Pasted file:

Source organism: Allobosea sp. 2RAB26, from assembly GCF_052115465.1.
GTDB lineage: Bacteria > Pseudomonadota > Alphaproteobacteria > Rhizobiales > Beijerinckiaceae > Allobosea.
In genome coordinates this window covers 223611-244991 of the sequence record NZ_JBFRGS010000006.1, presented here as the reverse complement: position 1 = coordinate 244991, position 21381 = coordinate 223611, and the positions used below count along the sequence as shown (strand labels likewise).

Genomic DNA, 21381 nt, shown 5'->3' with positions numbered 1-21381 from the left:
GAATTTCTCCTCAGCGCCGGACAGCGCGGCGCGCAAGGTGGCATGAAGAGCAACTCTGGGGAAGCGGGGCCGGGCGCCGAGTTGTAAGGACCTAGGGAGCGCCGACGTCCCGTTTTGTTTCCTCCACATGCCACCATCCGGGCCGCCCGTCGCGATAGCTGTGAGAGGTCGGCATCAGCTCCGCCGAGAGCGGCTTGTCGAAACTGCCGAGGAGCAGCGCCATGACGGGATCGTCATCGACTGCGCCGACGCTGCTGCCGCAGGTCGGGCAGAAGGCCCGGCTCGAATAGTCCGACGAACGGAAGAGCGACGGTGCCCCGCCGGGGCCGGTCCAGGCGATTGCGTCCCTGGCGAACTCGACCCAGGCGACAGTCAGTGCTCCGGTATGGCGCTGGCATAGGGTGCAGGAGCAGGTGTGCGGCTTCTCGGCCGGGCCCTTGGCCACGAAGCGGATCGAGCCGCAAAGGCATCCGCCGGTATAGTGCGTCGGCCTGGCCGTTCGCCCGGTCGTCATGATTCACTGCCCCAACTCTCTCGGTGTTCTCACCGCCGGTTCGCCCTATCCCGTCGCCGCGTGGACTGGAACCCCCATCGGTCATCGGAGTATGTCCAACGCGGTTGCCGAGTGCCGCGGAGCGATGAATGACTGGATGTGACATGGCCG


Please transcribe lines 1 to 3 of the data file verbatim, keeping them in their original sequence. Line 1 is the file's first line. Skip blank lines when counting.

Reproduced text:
Source organism: Allobosea sp. 2RAB26, from assembly GCF_052115465.1.
GTDB lineage: Bacteria > Pseudomonadota > Alphaproteobacteria > Rhizobiales > Beijerinckiaceae > Allobosea.
In genome coordinates this window covers 223611-244991 of the sequence record NZ_JBFRGS010000006.1, presented here as the reverse complement: position 1 = coordinate 244991, position 21381 = coordinate 223611, and the positions used below count along the sequence as shown (strand labels likewise).